Streaming data systems, so called fast data, promise accelerated access to information, leading to new innovations and competitive advantages. But they aren’t just faster versions of big data. They force architecture changes to meet new demands for reliability and dynamic scalability, more like microservices. Dean Wampler outlines what you need to know to exploit fast data successfully.
Big data started with an emphasis on batch-oriented architectures, where data is captured in large, scalable stores and then processed using batch jobs. To reduce the gap between data arrival and information extraction, these architectures are now evolving to be stream oriented, where data is processed as it arrives. While a new buzzword, fast data is also a new opportunity for innovation in how your organization leverages data.
However, fast data architectures introduce new challenges for your organization. Whereas a batch job might run for hours, a stream processing application might run for weeks or months. This raises the bar for making these systems resilient against traffic spikes, hardware and network failures, and so forth. The microservice world has faced these challenge for a while. Your data teams will likely need to evolve to resemble the teams you already have for your microservices-based systems. In fact, you’ll probably merge these teams over time, as your microservices do more data processing and your data systems leverage your microservices.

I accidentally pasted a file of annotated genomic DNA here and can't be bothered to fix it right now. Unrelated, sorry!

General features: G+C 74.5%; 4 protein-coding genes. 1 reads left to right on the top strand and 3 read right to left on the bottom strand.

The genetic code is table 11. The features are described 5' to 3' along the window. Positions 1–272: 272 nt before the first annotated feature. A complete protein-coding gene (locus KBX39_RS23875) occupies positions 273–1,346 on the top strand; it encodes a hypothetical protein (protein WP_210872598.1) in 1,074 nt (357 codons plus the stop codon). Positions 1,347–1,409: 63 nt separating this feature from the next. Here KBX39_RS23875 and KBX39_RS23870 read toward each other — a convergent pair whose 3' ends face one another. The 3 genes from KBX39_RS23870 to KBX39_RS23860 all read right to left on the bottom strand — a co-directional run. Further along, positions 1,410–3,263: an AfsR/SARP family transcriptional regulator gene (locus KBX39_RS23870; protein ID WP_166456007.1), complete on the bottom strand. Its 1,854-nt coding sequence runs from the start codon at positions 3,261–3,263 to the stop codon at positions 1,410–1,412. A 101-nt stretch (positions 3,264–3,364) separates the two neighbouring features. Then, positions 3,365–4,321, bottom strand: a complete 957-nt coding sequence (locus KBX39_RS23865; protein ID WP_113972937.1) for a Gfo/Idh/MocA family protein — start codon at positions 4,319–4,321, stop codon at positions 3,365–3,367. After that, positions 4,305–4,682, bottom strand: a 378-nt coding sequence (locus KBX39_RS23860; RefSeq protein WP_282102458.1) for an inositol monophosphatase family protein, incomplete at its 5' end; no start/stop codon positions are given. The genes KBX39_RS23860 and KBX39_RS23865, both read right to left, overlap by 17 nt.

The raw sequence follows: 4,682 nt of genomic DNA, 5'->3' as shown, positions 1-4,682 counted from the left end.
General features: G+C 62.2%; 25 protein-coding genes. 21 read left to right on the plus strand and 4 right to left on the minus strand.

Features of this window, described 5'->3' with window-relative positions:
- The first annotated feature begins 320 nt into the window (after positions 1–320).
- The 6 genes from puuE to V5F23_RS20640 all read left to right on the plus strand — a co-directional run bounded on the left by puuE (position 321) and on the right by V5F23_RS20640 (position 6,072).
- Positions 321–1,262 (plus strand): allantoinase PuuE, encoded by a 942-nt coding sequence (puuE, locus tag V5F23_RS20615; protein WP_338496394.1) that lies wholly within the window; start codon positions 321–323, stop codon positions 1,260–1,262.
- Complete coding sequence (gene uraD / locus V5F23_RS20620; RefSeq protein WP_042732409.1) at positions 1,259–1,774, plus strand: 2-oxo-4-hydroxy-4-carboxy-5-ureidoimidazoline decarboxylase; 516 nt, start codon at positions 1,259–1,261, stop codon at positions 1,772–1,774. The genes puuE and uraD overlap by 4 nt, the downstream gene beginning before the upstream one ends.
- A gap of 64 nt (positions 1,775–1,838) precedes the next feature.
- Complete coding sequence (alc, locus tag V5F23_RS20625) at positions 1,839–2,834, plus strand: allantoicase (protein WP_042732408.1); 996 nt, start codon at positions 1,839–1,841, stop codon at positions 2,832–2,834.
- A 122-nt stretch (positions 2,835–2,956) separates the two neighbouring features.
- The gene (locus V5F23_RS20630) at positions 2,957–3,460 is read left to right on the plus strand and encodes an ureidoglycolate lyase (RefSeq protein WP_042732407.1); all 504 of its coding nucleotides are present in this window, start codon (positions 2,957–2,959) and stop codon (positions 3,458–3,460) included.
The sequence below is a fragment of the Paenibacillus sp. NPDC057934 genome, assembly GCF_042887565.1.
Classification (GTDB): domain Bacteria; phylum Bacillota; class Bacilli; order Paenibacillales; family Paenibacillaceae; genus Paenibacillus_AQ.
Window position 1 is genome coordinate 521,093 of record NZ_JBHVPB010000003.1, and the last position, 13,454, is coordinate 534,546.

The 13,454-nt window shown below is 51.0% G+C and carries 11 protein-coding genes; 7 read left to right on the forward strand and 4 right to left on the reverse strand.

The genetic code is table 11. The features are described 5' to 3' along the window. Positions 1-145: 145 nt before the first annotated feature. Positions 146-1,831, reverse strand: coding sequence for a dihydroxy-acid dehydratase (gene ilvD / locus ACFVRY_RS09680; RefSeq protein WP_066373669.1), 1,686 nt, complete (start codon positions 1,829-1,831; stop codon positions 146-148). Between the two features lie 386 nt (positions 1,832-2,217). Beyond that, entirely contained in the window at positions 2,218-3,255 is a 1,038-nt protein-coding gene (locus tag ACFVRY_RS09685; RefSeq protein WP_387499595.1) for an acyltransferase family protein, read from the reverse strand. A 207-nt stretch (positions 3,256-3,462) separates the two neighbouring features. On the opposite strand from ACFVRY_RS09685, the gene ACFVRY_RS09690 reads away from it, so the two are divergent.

Dean Wampler is an expert in streaming data systems, focusing on applications of machine learning and artificial intelligence (ML/AI). He’s head of developer relations at Anyscale, which is developing Ray for distributed Python, primarily for ML/AI. Previously, he was an engineering VP at Lightbend, where he led the development of Lightbend CloudFlow, an integrated system for building and running streaming data applications with Akka Streams, Apache Spark, Apache Flink, and Apache Kafka. Dean is the author of Fast Data Architectures for Streaming Applications, Programming Scala, and Functional Programming for Java Developers, and he’s the coauthor of Programming Hive, all from O’Reilly. He’s a contributor to several open source projects. A frequent conference speaker and tutorial teacher, he’s also the co-organizer of several conferences around the world and several user groups in Chicago. He earned his PhD in physics from the University of Washington.
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